Professor of Philosophy, University of South Carolina
For a couple of decades, I worked in philosophy of physics, especially quantum theory. After a (too-long) stint as an administrator, I have returned to civilian life, and am developing a new research expertise in philosophy of music. This new interest grows out of a lengthy training as a classical pianist and French horn player, a brief career as a professional musician before becoming a philosopher, and a continued abiding and serious interest in both musicology and musical performance. I am currently studying existing work in the field, and developing a few projects of my own.
In addition, I am reviving an old interest in medieval philosophy, originally developed as a graduate student, and subsequently as a teaching avocation at Indiana University, where I worked for ten years in the Department of History and Philosophy of Science. Specifically, I have an interest in medieval theories of truth and medieval aesthetics (and the connections between them), among other things.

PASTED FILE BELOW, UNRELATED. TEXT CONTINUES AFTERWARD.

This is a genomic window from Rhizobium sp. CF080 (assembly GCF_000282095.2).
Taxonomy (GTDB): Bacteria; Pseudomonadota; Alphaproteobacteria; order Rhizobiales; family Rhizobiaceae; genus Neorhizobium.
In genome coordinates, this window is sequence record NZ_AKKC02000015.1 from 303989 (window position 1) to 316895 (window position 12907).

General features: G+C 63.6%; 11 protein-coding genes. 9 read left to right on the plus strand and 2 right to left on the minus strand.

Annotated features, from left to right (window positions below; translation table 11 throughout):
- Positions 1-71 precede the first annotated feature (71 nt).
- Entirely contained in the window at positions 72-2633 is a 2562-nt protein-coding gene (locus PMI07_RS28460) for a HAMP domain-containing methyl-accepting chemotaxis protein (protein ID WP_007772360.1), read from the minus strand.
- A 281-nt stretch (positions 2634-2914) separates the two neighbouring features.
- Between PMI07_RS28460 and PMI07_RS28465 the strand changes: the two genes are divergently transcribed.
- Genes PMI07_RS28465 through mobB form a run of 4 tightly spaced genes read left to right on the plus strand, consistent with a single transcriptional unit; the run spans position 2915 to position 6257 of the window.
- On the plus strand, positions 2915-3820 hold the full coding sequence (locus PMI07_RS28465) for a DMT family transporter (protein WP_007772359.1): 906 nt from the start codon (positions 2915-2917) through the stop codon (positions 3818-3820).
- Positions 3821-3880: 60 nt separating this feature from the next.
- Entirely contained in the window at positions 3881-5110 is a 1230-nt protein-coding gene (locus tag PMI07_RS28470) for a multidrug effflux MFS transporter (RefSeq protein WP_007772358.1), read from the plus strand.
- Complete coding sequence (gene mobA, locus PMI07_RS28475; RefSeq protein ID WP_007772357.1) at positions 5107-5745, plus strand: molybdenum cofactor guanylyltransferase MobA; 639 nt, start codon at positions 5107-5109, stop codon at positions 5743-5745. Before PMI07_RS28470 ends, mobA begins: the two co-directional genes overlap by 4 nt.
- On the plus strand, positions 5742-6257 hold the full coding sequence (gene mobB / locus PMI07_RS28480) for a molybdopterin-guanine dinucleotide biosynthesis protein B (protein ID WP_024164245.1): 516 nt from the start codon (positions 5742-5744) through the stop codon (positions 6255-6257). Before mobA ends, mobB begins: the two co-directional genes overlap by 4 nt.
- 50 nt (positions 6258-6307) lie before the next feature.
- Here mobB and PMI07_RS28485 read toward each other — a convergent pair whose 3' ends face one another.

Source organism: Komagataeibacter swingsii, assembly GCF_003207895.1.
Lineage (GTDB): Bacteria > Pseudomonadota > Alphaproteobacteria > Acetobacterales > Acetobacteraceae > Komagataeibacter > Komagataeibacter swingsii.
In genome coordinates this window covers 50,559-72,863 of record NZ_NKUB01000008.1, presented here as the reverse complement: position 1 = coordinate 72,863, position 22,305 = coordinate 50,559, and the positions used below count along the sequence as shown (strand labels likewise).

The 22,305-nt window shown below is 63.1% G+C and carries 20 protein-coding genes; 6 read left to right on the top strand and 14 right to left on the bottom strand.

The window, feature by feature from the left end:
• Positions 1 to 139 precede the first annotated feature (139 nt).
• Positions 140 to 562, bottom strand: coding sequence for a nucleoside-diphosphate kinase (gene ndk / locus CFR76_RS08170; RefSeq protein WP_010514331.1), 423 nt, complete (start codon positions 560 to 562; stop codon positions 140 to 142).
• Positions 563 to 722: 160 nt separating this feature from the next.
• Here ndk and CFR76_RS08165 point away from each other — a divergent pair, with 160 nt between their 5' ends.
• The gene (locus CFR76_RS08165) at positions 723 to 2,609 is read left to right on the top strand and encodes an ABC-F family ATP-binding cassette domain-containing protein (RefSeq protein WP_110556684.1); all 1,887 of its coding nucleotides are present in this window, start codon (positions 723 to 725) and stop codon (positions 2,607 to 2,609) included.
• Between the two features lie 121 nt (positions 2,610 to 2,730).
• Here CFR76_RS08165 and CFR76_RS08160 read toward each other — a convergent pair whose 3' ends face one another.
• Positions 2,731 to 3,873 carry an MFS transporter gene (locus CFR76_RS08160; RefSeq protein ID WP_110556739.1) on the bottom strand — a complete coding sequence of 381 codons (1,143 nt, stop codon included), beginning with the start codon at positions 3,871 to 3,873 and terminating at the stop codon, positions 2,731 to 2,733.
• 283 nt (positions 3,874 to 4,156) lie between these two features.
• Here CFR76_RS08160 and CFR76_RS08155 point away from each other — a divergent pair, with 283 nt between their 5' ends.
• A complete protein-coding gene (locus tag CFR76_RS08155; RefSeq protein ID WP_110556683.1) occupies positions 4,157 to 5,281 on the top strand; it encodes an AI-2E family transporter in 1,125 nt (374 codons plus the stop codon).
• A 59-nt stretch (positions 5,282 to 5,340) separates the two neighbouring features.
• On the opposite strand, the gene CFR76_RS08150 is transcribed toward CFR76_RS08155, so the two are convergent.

I have also done some research in game theory, especially variations of signaling games. This work has included both analytical results and simulations of multi-agent systems.
Finally, I have done some work in what we might as well call 'epistemology of of philosophy', focused on the role that so-called 'intuitions' in fact play in contemporary philosophy (which is prominent in some areas) as compared to the role that I believe they should play (which is nil). My view in a nutshell is that rather than citing 'intuition' as a form of evidence, we should admit that we don't know, and just leave such things as 'thoughts deserving of further investigation'.
The virtue of intellectual humility is getting a lot of attention. Its heralded as a part of wisdom, an aid to self-improvement and a catalyst for more productive political dialogue. While researchers define intellectual...